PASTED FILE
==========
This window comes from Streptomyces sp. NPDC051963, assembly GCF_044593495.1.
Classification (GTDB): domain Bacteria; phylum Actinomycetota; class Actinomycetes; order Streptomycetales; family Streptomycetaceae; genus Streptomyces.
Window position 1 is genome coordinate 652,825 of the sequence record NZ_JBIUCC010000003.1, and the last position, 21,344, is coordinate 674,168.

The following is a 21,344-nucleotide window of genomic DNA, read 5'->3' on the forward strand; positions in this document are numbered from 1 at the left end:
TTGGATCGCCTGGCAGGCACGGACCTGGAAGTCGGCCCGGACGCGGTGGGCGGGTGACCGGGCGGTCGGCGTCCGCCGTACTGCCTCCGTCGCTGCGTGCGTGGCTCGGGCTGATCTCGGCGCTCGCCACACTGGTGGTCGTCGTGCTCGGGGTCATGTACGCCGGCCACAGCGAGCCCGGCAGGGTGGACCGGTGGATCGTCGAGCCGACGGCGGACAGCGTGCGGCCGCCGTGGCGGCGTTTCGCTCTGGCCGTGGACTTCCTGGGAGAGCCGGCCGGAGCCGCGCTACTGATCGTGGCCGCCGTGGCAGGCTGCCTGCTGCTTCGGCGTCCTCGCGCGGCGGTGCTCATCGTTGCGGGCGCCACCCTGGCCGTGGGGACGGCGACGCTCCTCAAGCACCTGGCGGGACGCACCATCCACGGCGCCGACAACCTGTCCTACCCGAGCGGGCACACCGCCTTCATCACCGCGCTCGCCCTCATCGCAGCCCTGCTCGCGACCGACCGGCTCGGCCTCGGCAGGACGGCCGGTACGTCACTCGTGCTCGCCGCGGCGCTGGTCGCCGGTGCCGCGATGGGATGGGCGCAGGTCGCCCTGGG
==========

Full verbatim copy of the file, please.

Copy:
This window comes from Streptomyces sp. NPDC051963, assembly GCF_044593495.1.
Classification (GTDB): domain Bacteria; phylum Actinomycetota; class Actinomycetes; order Streptomycetales; family Streptomycetaceae; genus Streptomyces.
Window position 1 is genome coordinate 652,825 of the sequence record NZ_JBIUCC010000003.1, and the last position, 21,344, is coordinate 674,168.

The following is a 21,344-nucleotide window of genomic DNA, read 5'->3' on the forward strand; positions in this document are numbered from 1 at the left end:
TTGGATCGCCTGGCAGGCACGGACCTGGAAGTCGGCCCGGACGCGGTGGGCGGGTGACCGGGCGGTCGGCGTCCGCCGTACTGCCTCCGTCGCTGCGTGCGTGGCTCGGGCTGATCTCGGCGCTCGCCACACTGGTGGTCGTCGTGCTCGGGGTCATGTACGCCGGCCACAGCGAGCCCGGCAGGGTGGACCGGTGGATCGTCGAGCCGACGGCGGACAGCGTGCGGCCGCCGTGGCGGCGTTTCGCTCTGGCCGTGGACTTCCTGGGAGAGCCGGCCGGAGCCGCGCTACTGATCGTGGCCGCCGTGGCAGGCTGCCTGCTGCTTCGGCGTCCTCGCGCGGCGGTGCTCATCGTTGCGGGCGCCACCCTGGCCGTGGGGACGGCGACGCTCCTCAAGCACCTGGCGGGACGCACCATCCACGGCGCCGACAACCTGTCCTACCCGAGCGGGCACACCGCCTTCATCACCGCGCTCGCCCTCATCGCAGCCCTGCTCGCGACCGACCGGCTCGGCCTCGGCAGGACGGCCGGTACGTCACTCGTGCTCGCCGCGGCGCTGGTCGCCGGTGCCGCGATGGGATGGGCGCAGGTCGCCCTGGG